Confused. I am near graduation, and it does not feel like it is this near. I am not sure what to expect, but it looks like it will be an interesting time no matter what.

What are your plans after graduation?
I am taking a short vacation, and then plan to work for a while outside of UWSP. Long-term, although I am not sure exactly how long, I also plan to go to graduate school to continue my education.

I am thinking of a number between 1 and 10. What do you think it is?

What is your motto?
Learn, think, and be caring. All three are needed.

Saturday, May 6, 2017

Featured Book: The EU: An Obituary

The EU:  An Obituary

By John R. Gillingham

Call Number:  JN 30 .G5524 2016

Review from The Guardian

Publisher's Description:  The European Union is a besieged institution. It is struggling in vain to overcome the eurozone crisis and faces an influx of refugees not seen since World War II. The Schengen Agreement is a dead letter, and Britain stands on the brink of leaving altogether. The EU is unfit for the challenges of the coming age of increased global competition and high tech. In sum, the drive for an “ever-closer union” has set Europe on the wrong course: plunged it into depression, fuelled national antagonisms, debilitated democracy, and accelerated decline. In this pithy, rigorously argued book, leading historian John Gillingham examines a once great notion that soured long ago.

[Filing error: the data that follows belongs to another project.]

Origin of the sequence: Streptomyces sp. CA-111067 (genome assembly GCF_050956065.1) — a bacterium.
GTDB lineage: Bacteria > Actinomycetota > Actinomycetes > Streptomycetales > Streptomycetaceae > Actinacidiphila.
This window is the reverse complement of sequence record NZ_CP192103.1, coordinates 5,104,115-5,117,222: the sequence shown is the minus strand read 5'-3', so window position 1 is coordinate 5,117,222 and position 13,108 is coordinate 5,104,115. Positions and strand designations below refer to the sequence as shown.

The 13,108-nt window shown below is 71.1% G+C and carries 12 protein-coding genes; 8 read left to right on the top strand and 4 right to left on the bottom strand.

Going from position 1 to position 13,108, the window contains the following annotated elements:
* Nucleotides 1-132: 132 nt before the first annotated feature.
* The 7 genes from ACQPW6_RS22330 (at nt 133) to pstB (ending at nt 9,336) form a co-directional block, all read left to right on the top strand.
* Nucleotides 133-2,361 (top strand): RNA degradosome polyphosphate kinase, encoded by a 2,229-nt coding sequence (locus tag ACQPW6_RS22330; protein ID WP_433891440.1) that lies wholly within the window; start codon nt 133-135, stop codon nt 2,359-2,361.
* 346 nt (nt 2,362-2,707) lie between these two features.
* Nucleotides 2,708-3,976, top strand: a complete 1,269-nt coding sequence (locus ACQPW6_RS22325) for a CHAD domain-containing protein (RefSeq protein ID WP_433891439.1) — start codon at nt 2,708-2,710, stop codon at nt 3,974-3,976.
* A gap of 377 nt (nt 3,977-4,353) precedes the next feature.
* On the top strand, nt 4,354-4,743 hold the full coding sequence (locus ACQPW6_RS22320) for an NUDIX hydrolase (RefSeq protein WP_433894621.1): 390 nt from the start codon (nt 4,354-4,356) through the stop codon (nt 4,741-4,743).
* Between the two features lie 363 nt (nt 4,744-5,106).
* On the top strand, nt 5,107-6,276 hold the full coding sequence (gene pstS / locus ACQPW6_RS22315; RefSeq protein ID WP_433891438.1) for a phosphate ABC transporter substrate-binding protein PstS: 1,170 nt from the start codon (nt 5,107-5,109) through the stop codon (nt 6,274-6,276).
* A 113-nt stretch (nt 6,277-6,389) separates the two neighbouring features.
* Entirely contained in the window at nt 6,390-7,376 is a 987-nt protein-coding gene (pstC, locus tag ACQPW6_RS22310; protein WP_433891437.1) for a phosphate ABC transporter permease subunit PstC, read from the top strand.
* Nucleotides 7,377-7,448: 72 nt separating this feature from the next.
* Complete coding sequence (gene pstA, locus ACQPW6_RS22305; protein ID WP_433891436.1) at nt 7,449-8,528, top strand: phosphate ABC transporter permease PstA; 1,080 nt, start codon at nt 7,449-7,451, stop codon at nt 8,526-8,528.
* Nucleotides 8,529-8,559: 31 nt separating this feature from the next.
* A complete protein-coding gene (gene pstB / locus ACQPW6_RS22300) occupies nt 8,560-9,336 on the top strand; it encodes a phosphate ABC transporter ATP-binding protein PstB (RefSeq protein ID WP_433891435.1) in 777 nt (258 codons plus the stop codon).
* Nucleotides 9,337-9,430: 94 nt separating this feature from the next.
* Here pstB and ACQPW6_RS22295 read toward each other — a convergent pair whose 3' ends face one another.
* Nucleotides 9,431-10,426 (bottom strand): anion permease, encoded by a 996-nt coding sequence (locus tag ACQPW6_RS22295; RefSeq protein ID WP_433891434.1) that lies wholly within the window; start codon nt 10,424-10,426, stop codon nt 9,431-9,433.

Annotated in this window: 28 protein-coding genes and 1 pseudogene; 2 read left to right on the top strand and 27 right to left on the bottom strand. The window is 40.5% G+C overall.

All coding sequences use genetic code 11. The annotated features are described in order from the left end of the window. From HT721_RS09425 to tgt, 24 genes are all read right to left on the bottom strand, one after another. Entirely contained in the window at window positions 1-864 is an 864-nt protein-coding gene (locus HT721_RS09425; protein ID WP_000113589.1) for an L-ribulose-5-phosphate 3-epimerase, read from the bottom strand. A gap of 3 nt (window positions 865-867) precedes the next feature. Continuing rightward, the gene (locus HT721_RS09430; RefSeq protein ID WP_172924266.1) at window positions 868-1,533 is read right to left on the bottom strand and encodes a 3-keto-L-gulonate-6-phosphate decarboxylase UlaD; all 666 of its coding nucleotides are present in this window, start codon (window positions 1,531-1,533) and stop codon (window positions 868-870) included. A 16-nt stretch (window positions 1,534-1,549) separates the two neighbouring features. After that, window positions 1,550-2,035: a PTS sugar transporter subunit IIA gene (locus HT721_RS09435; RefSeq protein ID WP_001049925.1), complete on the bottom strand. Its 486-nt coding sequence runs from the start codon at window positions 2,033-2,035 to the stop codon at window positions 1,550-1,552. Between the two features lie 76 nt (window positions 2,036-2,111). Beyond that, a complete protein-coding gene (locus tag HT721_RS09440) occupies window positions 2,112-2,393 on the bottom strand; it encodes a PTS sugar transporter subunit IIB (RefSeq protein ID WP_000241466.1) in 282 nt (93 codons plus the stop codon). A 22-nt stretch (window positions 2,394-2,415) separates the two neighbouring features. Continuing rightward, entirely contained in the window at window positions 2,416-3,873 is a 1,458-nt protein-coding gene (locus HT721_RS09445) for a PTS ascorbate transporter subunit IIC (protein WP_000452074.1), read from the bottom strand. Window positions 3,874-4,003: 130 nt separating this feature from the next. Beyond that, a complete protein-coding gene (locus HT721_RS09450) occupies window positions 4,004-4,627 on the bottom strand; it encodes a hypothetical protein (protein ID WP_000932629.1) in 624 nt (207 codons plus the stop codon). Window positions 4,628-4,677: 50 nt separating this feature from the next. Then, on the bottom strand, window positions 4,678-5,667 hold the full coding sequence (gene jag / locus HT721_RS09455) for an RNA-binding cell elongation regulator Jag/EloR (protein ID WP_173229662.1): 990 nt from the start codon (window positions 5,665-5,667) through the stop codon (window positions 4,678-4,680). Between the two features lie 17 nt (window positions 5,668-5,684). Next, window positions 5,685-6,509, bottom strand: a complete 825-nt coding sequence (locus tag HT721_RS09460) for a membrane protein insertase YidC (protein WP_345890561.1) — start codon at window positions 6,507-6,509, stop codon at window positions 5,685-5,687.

From its postwar origins, through the Single Market, to the troubles of the present, Gillingham explains how Europe’s would-be government became a force for anti-democratic centralization and inept policy-making. Brussels has inspired a world of illusion that now threatens to undo the undoubted achievements of integration. The EU: An Obituary is an urgent call to the political Left, Right, and Centre to act before it is too late.

Friday, May 5, 2017


It's that time of the semester!

Need help with citations? A statistic? Help with a paper or final exam?

The Library and TLC tutors will be here on Monday, May 15th from 6-11 p.m. to help you! 

In addition, we will have:

Free Coffee
Free Cookies
Free Fruit 
Raffle give away

  • Monday, May 15 - Library Lobby & IMC (3rd flr)
  • 6:00 pm - 11:00 pm

Good luck with studying from all of us at the Library and TLC!